Patchy municipal record left Gordhan no choice
THE budget is keenly watched by markets tax practitioners and individuals but it is also a bellwether of inter governmental policy direction. And the 2012-13 budget did prove to be a revealing event for local government in confirming the state of the nation’s omission of local government as a major driver of development in any explicit way. But is local government being deliberately sidelined as suggested by some analysts?
President Jacob Zuma and Finance Minister Pravin Gordhan made conspicuously little mention of local government in the state of the nation address and the budget. Zuma’s focus was on a grand economic vision to be implemented by supporting industrial mining and agricultural activities through investment in a number of infrastructural spines. The budget gave meat to this vision. This is consistent with the extensive and rigorous work of the National Planning Commission and responds to calls from business and various government documents to invest in and upgrade infrastructure to support long-term economic growth.
This approach is not only one that appeals to industrialists but also perhaps speaks to the company Zuma is keeping in the alliance of Brazil Russia India China and SA where huge Chinese-style industrialisation is driving unprecedented growth. But does this mean Zuma has consciously adopted this approach over a more bottom-up developmental view?
Perhaps even if only implicitly the reports presented to the Cabinet combined with periodic headaches from the sector especially regarding allegations of corruption incompetence and service delivery protests would put anyone off a major development plan through municipalities. This is where the worry lies for the future of local government not to mention the disappointment for past advocates of the sector.
One could even argue the development of special economic zones condemns the average local-level administration supplanting it with a superior regional model to circumvent the need for investors to engage in municipal interaction.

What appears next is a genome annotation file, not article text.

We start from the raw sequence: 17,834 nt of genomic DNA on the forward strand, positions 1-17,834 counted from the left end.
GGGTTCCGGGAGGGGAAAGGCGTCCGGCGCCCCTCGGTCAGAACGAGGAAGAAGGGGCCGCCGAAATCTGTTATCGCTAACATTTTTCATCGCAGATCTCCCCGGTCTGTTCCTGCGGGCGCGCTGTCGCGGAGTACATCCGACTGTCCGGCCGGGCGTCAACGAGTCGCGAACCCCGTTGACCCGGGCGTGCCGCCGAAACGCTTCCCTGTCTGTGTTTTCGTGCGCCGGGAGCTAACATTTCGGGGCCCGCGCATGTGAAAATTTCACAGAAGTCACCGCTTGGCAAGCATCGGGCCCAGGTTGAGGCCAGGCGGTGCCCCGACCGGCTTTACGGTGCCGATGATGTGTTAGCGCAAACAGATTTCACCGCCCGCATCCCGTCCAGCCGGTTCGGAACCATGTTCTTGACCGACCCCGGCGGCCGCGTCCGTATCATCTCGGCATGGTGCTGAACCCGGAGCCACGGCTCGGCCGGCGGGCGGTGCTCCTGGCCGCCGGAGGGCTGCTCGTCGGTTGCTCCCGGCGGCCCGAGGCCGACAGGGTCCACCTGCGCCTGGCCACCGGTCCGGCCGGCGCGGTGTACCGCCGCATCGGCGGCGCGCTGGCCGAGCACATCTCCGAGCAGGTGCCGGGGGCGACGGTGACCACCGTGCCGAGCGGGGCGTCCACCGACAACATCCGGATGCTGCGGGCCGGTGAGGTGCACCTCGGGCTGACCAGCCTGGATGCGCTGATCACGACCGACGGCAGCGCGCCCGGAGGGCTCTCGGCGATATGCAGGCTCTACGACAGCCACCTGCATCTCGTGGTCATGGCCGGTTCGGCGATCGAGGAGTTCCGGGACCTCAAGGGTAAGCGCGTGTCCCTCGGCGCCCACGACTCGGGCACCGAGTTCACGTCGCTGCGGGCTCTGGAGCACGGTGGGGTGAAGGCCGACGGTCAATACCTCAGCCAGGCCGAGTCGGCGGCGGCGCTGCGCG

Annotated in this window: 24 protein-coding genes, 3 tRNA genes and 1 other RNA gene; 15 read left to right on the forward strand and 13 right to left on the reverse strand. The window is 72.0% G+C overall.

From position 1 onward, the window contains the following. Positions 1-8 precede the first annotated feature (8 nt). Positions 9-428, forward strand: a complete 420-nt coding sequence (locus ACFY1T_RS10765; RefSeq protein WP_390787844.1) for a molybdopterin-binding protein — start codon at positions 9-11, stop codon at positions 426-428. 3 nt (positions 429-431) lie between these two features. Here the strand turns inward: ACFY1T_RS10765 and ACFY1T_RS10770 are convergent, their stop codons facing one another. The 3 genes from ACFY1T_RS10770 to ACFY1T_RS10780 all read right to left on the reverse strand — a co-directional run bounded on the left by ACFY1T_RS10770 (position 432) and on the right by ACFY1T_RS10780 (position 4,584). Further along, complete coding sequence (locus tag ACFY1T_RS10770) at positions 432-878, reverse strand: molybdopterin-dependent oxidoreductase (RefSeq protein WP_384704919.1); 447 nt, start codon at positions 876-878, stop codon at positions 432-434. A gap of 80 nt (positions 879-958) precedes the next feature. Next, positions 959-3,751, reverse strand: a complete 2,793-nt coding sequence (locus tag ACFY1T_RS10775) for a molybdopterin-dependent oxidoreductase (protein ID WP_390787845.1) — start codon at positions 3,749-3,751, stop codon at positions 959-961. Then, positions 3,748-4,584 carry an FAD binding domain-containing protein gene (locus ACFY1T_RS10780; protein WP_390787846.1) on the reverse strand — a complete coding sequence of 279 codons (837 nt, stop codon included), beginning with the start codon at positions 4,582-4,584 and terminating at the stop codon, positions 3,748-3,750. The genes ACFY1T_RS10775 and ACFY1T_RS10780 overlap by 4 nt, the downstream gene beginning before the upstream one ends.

The question is: could national industrial policy be stripping local government of its autonomy? And is this intentional?
Not that the budget did not have implications for local government but aside from a number of specific grants reference to municipalities applied across government spheres with the assumption of a single public service perhaps coming to the fore. As with national and provincial government local government is expected to improve its delivery pace and value for money with Gordhan arguing "government departments and municipalities that do not spend underspend or misspend their allocated funding will be at risk of losing the allocations".
Along with stronger monitoring of grant spending is greater oversight and standardisation of procurement plans including the Treasury’s appointment of a chief procurement officer "who will have overall responsibility for monitoring procurement across government". In public engagements since his speech Gordhan has given numerous examples of how this kind of action could combat corruption.
But municipalities are anything but insignificant in the budget: in 2012-13 local government will receive 84% of nationally raised revenue rising to 88% in 2013-14 and 89% in 2014-15 with direct transfers to local government rising by R53bn over medium-term baseline allocations. But in terms of policy emphasis the budget echoed prioritised support for the National Development Plan’s long-term vision for S A focusing on infrastructure and public-sector efficiency.
This means local government’s contribution to the future will be seen through a sectoral lens. It will be up to individual municipalities to take part meaningfully in water schemes upgrading of informal settlements roll-out of public transport and other priorities to ensure their developmental significance rather than relying on guaranteed allocations.
Depressingly it seems local government simply does not appear to hold the same kind of promise that might have been suggested of it several years ago and while some metros (in particular) may be expanding their roles (to include housing and transport) these are the exception.
There is probably at some level an acknowledgment that the sphere’s performance record is simply too patchy for it to be trusted as a key agent of economic regeneration. To this extent local government has sidelined itself.